Nonprofit, independent journalism. Supported by readers.


Lynx ‘sisterhood’ looking forward to season — and beyond

Sunday’s season opener against the Sparks at the Target Center could tell a lot about how Coach Cheryl Reeve’s heavily guard-oriented roster matches up.

Minnesota Lynx guard Maya Moore, center, watching her shot score as forward Rebekkah Brunson, left, and Lindsay Whalen, right, react during a 2017 playoff game.
MinnPost file photo by Craig Lassig

Their time together with the Lynx is growing short, and already they are thinking about what’s next. Seimone Augustus spent two months in a special Harvard Business School program for WNBA players, focusing on fashion design and merchandising. Lindsay Whalen dabbled in broadcasting and landed a side hustle you may have heard about. Rebekkah Brunson manages a foundation she started before coming to the Lynx, and always looks to do more.

Augustus demonstrated the point last Saturday in the new Lynx locker room at Target Center, a large, circular space that’s 50 times better appointed than the grubby side room they used for years. After a 87-58 rout of Chicago in their final exhibition game, Augustus, who has been with the Lynx longer than anyone (since 2006), sat at her locker and raised her left hand. The spacing of her thumb and forefinger, less than an inch apart, indicated how close they are to end of their careers.

“Some of us are like right there,” she said, “one step away.”

They keep playing because they they’re still good, and because they enjoy being around Coach Cheryl Reeve and each other. Maya Moore frequently invites teammates over for pancakes. Sylvia Fowles fashioned a basket as a baby gift for assistant trainer Kate Taber, using a Hobby Lobby gift card Augustus bought her. Only in a group this tight-knit could Fowles, the reigning league and Finals MVP, get away with this crack: “It’s definitely a sisterhood here, with Reeve being the grandmother.”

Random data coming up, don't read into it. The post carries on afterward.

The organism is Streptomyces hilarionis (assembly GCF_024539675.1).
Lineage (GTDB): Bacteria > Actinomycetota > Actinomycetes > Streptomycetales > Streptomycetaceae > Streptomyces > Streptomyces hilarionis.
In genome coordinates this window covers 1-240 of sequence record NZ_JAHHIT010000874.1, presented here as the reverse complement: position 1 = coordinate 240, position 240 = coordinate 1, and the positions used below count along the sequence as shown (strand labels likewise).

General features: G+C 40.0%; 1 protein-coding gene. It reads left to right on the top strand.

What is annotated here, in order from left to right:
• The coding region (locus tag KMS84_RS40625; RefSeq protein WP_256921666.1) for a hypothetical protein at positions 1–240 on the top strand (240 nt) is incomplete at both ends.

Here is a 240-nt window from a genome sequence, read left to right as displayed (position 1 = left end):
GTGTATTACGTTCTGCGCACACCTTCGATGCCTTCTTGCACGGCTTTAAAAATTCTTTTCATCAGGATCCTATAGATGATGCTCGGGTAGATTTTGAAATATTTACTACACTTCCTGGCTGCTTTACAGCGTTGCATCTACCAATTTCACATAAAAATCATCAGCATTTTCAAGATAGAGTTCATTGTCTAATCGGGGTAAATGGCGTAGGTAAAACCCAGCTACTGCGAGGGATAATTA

Article continues after advertisement

And listening to Augustus, at Wednesday’s Media Day, describe how Whalen’s clothing tips off her schedule as the new women’s basketball coach at the University of Minnesota was endearing, delightful and priceless.  

“It’s a little weird to see your sister kind of make her way off into the real world,” Augustus said slowly. Everyone laughed, and her Cajun-inflected voice sped up to fast-break pace.

“When she comes in, we know what type of day (it is), whether recruits are coming in or it’s a chill day,” Augustus said. “She has on nice attire, and it’s like, `Recruits coming in today, right?’ `Yeah, got two of them today.’ Next day she has on some UM sweats and it’s like, `A chill day right?’ `Yeah, but I still have phone calls to make.’

“Even last night, we went to Mr. Taylor’s house” — the team’s annual preseason dinner at owner Glen Taylor’s farm in North Mankato — “and she’s on the phone talking to AAU coaches and coaches trying to get their players recruited. She’s wheeling and dealing and I’m overhearing conversations, and she’s really good. I’m not saying I thought she would be bad, but I just didn’t expect the level of professionalism. The U of M, watch out. Whalen’s working extremely hard to build a really good program.”

Seimone Augustus
MinnPost file photo by Craig Lassig
Seimone Augustus on Lindsay Whalen: “It’s a little weird to see your sister kind of make her way off into the real world.”

It’s probably not a coincidence that the contracts of Whalen and Brunson, both 36, and Augustus, 34, expire after this season. Reeve, now also the general manager, promised all three they will retire as Lynx unless they request a trade, and it’s hard to imagine any of them finishing elsewhere. The Louisiana-born Augustus said years ago she thought about playing closer to home, San Antonio or Atlanta, until Brunson, Whalen, Reeve and Moore arrived. With four WNBA championships and six finals appearances in seven years — and counting — Augustus is glad she stayed.